The importance of the primary and secondary targets are reversed with organic nitrates, several of which have long been used for their vasodilatory effects in the treatment of angina pectoris in humans (Murad 1990). Large doses of organic nitrates, however, can also produce methemoglobinemia (Andersen and Mehl 1973). Epidemiological studies have shown that chronic or subchronic exposure to organic nitrates results in the development of tolerance to the cardiovascular effects of these compounds. This apparent biocompensation has caused serious cardiac problems in munitions workers exposed to organic nitrates when they are suddenly removed from the source of exposure (Carmichael and Lieben 1963).

An epidemiological study correlated the number of congenital malformations of the central nervous system and musculoskeletal system of babies with the amount of inorganic nitrate in the mother's drinking water (Dorsch et al. 1984). Other studies, however, do not support these associations, and the presence of unidentified teratogenic factors in the environment could not be ruled out. Inorganic nitrate and nitrite have been tested for teratogenicity in rats, guinea pigs, mice, hamsters, and rabbits. No teratogenic responses were reported; however, fetotoxicity attributed to maternal methemoglobinemia was observed at high doses (4000 mg nitrate/L in drinking water) (Sleight and Atallah 1968, Shuval and Gruener 1972, FDA 1972a, b, c).

A Reference Dose (RfD) of 1.60 mg/kg/day (nitrate nitrogen) for chronic oral exposure was calculated from a NOAEL of 10 mg/L and a LOAEL of 11-20 mg/L in drinking water, based on clinical signs of methemoglobinemia in 0-3-month-old infants (Bosch et al. 1950, Walton 1951). It is important to note, however, that the effect was documented in the most sensitive human population so no uncertainty or modifying factors were used (EPA 1994).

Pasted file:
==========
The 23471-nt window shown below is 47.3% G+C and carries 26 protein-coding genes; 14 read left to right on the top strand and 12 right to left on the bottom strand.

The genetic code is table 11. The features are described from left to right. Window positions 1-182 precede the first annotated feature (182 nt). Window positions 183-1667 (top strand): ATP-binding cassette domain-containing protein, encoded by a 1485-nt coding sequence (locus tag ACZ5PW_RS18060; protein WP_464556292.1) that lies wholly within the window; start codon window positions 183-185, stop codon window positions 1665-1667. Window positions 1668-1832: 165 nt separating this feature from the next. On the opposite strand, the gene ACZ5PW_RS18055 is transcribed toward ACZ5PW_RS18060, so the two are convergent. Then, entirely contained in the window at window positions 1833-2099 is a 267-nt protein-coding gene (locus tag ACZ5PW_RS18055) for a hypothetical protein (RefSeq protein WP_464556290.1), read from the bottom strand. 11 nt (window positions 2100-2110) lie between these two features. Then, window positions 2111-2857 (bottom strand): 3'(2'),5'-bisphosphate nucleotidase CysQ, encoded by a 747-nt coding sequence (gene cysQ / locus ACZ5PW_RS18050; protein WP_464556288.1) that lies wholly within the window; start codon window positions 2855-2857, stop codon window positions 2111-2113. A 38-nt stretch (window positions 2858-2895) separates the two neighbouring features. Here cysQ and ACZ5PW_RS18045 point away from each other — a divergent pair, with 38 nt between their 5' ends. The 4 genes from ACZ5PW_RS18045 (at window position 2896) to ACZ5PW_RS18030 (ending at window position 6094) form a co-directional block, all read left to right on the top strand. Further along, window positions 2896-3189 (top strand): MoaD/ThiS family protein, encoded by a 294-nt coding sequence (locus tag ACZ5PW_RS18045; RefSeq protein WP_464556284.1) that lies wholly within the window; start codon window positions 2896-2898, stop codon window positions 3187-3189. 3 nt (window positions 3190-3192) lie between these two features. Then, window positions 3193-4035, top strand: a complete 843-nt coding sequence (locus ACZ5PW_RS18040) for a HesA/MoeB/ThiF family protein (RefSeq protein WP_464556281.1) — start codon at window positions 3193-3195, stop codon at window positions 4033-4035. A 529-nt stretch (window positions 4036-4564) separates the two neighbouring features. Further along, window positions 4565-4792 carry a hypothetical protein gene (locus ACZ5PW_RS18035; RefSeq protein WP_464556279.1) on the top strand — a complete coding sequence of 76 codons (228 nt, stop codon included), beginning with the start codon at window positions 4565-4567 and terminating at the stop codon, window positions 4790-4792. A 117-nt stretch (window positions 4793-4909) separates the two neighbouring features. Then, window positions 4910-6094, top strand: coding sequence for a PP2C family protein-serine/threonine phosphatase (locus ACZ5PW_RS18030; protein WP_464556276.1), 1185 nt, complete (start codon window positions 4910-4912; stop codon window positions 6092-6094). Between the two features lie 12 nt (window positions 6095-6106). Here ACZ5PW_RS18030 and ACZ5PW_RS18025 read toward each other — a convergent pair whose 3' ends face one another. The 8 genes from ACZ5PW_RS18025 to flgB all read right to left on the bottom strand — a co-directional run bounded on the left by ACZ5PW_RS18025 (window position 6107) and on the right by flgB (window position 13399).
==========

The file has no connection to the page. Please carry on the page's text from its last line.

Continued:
The possible carcinogenicity of nitrate depends on the conversion of nitrate to nitrite and the reaction of nitrite with secondary amines, amides, and carbamates to form N-nitroso compounds that are carcinogenic (Bouchard et al. 1992). Experiments with rats have shown that when given both components, nitrite and heptamethyleneimine, in drinking water, an increase in the incidence of tumors occurs (Taylor and Lijinsky 1975). Human epidemiological studies, however, have yielded conflicting evidence. Positive correlations between the concentration of nitrate in drinking water and the incidence of stomach cancer were reported in Columbia and Denmark (Cuello et al. 1976, Fraser et al. 1980). However, studies in the United Kingdom and other countries have failed to show any correlation between nitrate levels and cancer incidence (Forman 1985, Al-Dabbagh et al. 1986, Croll and Hayes 1988). Nitrate has not been classified as to its carcinogenicity by the EPA, although it is under review (EPA 1994).

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Last Updated 2/13/98